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Thread: Why different genetic testing companies give different "results"

  1. #1
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    2 members found this post helpful.

    Why different genetic testing companies give different "results"

    He does a good job of trying to explain it, but the fact remains that they can't do what consumers want them to do, and most of those consumers haven't a clue as to how to interpret the results:

    See:
    https://gnxp.nofe.me/2017/12/04/geno...medium=twitter

    " This is part of the problem with these sorts of tests: how to make it comprehensible to the public while maintaining fidelity to the latest research.This is not always easy, and differences between companies in terms of interpretation are not invidious as some of the press reports would have you think, but a matter of difficult choices and trade-offs one needs to make to give value to customers. True, this could all be ironed out if there was a ministry of genetic interpretation and a rectification of names in relation to population clusters, but right now there isn’t. This allows for both brand differentiation and engenders confusion."

    See:
    The Problem of Ethncity: https://gnxp.nofe.me/2017/12/08/geno...medium=twitter

    " Looking at samples of Germans, Danes, Swedes and Norwegians, the geographic patterning is clear. Danes occupy a position between Germans on the one hand, and Norwegians and Swedes on the other. Because of Sami ancestry in many Norwegians and Sami and Finnish ancestry in many Swedes they are genetically distinct from continental Germanic peoples to the south, including Danes.

    So what is a Scandinavian? A Scandinavian is a Swede, Dane, or Norwegian (or an Icelander). Scandinavians share 1,000 years of history since their integration into the European system. As a cultural category Scandinavians are clear and distinct.
    But as a genetic cluster things are not so clear. First, there is the Danish connection to Germany. This is due to both history and geography. People from northern Germany are clearly genetically close to the Danes. While the Angles and Jutes were from modern Denmark, the Saxons were from northern Germany. Yet in Britain, they fused seamlessly into one people. Before the mass conversion of the continental Saxons under the Carolingians, the cultural barriers between the peoples of Jutland and Saxony must have been marginal at best.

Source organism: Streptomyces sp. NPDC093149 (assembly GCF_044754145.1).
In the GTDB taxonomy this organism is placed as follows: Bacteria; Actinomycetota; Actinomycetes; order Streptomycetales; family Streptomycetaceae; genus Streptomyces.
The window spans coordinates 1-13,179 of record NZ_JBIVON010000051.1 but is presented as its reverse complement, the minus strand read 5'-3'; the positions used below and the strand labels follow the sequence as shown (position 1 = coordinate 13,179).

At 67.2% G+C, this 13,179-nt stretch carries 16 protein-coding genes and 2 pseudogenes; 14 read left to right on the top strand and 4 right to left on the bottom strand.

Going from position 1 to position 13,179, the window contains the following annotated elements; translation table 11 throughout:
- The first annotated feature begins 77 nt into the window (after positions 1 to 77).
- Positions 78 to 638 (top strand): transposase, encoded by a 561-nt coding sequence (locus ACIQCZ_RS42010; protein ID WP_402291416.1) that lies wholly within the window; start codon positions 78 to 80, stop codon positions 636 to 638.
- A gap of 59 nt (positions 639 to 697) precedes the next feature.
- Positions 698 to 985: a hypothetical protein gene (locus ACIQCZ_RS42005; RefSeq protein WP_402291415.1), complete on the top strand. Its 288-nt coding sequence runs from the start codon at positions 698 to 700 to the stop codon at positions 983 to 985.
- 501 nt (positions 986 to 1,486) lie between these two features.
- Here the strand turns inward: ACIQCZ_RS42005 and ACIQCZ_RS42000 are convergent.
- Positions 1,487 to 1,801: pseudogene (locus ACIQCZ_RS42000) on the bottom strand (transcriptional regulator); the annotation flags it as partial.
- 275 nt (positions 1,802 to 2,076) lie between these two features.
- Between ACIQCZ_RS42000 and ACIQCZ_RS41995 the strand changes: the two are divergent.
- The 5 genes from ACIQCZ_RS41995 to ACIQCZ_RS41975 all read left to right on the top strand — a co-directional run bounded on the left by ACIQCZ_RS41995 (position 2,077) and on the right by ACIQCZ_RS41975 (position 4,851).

Second, an enormous number of Swedes in particular seem to be highly admixed with Finnic peoples. Many Swedes are highly “Finn-shifted”, both due to Sami assimilation in the past few hundred years, and the long history of Finnish migration into Sweden (which dominated Finland either politically or culturally for nearly 1,000 years). But culturally, and in their ethnolinguistic identity, these people are nothing but Scandinavian at this point."

    "Anyone who has looked at German data realizes that it is very difficult to identify a ‘prototypical’ German. Germans are people who speak Germanic languages, whose ancestors out of the European Bronze Age, when much of Northern European population structure was established. But being at the center of Europe means that Germans have been subject to gene flow by peoples to from all other directions. Also, some ethnic Germans in the eastern regions clearly descend from Slavic tribes, and more recently there were migrations of peoples such as French Huguenots.

    A PCA of Danes, English, French, and Germans, show differences across the groups. But Germans overlap a great deal with the English, and a substantial minority overlap with Danes. Also, many more of the Germans are “French-shifted” than the English.
    The point is that to be German is to be many things. At least in the context of Northern European peoples."


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    Eventually (not soon), I guess there will be an impersonal plot/space of all possible/viable human genomes.

    It will serve as a kind of meta-territory which is static and definite and have its own terminology (someone may plot in area 1b as opposed to area X7) that needn't infringe on peoples self identified ethnicity/culture.

    With moores law, super-computing, neural networks, AI and gene editing something that interests me is the projecting of new genomes entirely from such a digital space.

    In 40 years when DNA testing will most likely be integrated into the most basic levels of the nation state, its more than likely that computers will be able to create completely
    new ethnicities from scratch by just computing viable genomes that don't exist yet. This is not unimaginable with even very crude methods like brute force computation.

    I wonder if we could reach a point where we create an entirely new humanoid species with something like this, by pushing different tendencies in different groups to extremes.
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    Thanks for sharing, Angela; this was very informative. I think it would benefit companies to give further explanation as to what their ethnic components mean, and how their tests are designed. It would save them a lot of ignorant flak from hack-job journalists. I think the biggest issue here is that the public is not that educated on genetics yet. It would be great if there was a business network between the DNA companies, to help rectify some of these issues. Or perhaps, companies could at least for example, create video lessons explaining the science behind their tests; something digestible for newcomers. I think if people are going to spend $100-$150, they'll take some time to learn more about it if readily available. It could be something to do as they anticipate their results.

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